Description of the condition
Leg ulcers are usually defined as a loss of skin on the lower limb that takes more than six weeks to heal (Nelson 2008). Leg ulceration is a common chronic disease and the prevalence ranges from 0.62 to five per 1000 people, varying from country to country, for example, the prevalence of leg ulcers is 0.62/1000 in Australia (Baker 1991), 1/1000 in China (Fu 1998), 1.6/1000 in Sweden (Nelzen 1994), 1.5 to 3/1000 in the United Kingdom (NHS CRD 1997), and 5/1000 for the proportion of the population in the United States that is over 20 years of age (Coon 1973). Moreover, leg ulcer prevalence increases with age, rising to a peak prevalence between 60 and 80 years old, with women suffering from ulcers about 1.6 times more frequently than men (Valencia 2001). In addition, high risk factors for leg ulcers include prolonged standing (McCulloch 2001), obesity, a sedentary lifestyle and family history (Beebe-Dimmer 2005).
Approximately, 80% to 85% of all leg ulcers occur as a result of venous diseases (Simon 2004). Venous leg ulcers, also known as varicose ulcers or stasis ulcers, are a chronic and recurrent disease. The estimated recurrence rate for healed ulcers ranges from 26% to 69% in the first year (Mayer 1994; Franks 1995), rising to 75% after two years (Mayer 1994). Leg ulcers have become a big financial burden to both patients and health services (Hareendran 2005). The annual expenditure on leg ulceration is GBP 230 to 400 million (1991 prices) according to the National Health Service in the United Kingdom (Bosanquet 1992), and the cost is estimated to be as high as USD 1.9 to 2.5 billion per year in the United States (Valencia 2001). Moreover, leg ulcers can have a serious impact on patients' quality of life (González-Consuegra 2011; Herberger 2011).
Venous leg ulcers are strongly associated with chronic venous insufficiency (CVI) (White 2005). The venous blood flow system in the lower extremity consists of the deep veins, superficial veins and perforator veins, all of which are equipped with one-way open valves to prevent reflux (flow in the opposite direction). Deep veins are distributed within the calf muscle, and possess high blood pressure due to contraction of the calf muscle. By contrast, blood pressure within the superficial veins is lower. Perforator veins communicate between the deep and superficial veins. Normally, the valves of the perforator veins close when the calf muscle contracts in order to separate the superficial veins from the high pressure of the deep veins. The valves open while the calf muscle relaxes to let blood from the superficial veins flow through the perforator veins into the deep veins. Abnormally, CVI occurs when the normal venous system is disturbed by diseases of the venous system (incompetent vein valves, loss of vein wall elasticity, lesions obstructing the venous tract, etc.) or failure of the calf muscle pumping system (Valencia 2001; White 2005), which lead to an increase in venous pressure, which is termed 'venous hypertension'. Venous hypertension is responsible for most venous disease symptoms of the leg, such as oedema (swelling due to fluid retention), lipodermatosclerosis (painful inflammation and discolouration of skin), varicose veins and ulceration. (Andreozzi 2012).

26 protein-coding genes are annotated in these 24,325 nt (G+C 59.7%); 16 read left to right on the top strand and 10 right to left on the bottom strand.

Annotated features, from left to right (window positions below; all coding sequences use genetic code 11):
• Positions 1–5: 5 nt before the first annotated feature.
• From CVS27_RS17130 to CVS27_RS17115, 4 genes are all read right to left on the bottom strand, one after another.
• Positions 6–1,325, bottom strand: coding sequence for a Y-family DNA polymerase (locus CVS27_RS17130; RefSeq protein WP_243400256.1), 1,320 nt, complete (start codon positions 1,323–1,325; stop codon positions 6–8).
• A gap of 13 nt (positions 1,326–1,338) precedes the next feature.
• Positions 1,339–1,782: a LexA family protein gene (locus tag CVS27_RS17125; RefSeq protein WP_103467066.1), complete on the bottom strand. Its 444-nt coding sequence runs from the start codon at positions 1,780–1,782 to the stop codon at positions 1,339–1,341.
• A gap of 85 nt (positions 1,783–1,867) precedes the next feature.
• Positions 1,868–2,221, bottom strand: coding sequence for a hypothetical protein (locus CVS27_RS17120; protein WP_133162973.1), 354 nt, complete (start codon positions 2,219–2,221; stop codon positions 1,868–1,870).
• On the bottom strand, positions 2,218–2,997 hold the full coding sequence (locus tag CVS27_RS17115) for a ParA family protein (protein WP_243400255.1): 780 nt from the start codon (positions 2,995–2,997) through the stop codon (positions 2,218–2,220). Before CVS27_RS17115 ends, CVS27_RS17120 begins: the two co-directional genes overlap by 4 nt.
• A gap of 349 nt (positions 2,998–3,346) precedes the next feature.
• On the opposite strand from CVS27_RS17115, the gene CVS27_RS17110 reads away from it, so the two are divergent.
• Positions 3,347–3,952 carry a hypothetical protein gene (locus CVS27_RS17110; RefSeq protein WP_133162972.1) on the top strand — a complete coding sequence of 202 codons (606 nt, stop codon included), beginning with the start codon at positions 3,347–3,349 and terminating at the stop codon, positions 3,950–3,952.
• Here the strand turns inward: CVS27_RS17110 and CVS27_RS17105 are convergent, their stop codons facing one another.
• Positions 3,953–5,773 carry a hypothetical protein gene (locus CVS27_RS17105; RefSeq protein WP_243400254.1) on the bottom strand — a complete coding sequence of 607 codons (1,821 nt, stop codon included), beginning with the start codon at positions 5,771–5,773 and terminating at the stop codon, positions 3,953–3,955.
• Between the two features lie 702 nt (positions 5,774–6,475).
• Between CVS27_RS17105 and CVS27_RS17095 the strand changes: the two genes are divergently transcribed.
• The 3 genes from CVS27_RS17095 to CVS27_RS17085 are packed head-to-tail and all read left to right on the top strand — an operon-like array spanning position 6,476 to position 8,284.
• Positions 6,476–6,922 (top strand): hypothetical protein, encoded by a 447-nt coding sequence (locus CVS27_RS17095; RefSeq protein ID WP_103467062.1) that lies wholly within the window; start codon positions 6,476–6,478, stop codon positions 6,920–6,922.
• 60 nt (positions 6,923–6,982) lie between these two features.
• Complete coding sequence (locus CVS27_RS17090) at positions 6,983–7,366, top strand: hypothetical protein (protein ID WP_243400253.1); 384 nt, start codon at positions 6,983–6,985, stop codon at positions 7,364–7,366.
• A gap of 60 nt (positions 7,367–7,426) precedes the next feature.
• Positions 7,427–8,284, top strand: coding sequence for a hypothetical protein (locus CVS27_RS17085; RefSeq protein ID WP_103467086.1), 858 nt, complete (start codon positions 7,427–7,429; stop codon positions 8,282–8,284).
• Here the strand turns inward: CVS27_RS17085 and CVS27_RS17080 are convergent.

Despite the above, the pathogenic steps between venous hypertension and leg ulcers are not fully understood. One theory, called the pericapillary fibrin cuffs and fibrinolytic abnormalities hypothesis (Valencia 2001), proposes that sustained venous hypertension increases capillary permeability, leading to the leakage of fibrinogen out of the capillaries. Leaked fibrinogen polymerises to form a barrier to the diffusion of oxygen and nutrients, i.e. the 'pericapillary fibrin cuff'. The lack of oxygen and nutrients leads to local tissue cell death and the formation of ulcers (Browse 1982). Another theory, the white cell trapping hypothesis (Valencia 2001), proposes that venous hypertension decreases the pressure gradient between the arterial and venous systems of the lower extremity, leading to a reduction in the flow rate of capillary blood that results in white blood cells (leukocytes) becoming trapped. These white blood cells can form a direct physical barrier, and also release certain mediators (such as collagenase, elastase, cytokines, free radicals and chemotactic factors, etc.), resulting in an increase in capillary permeability, leakage of fibrinogen, and the inflammatory reaction that leads to ulceration (Pascarella 2005).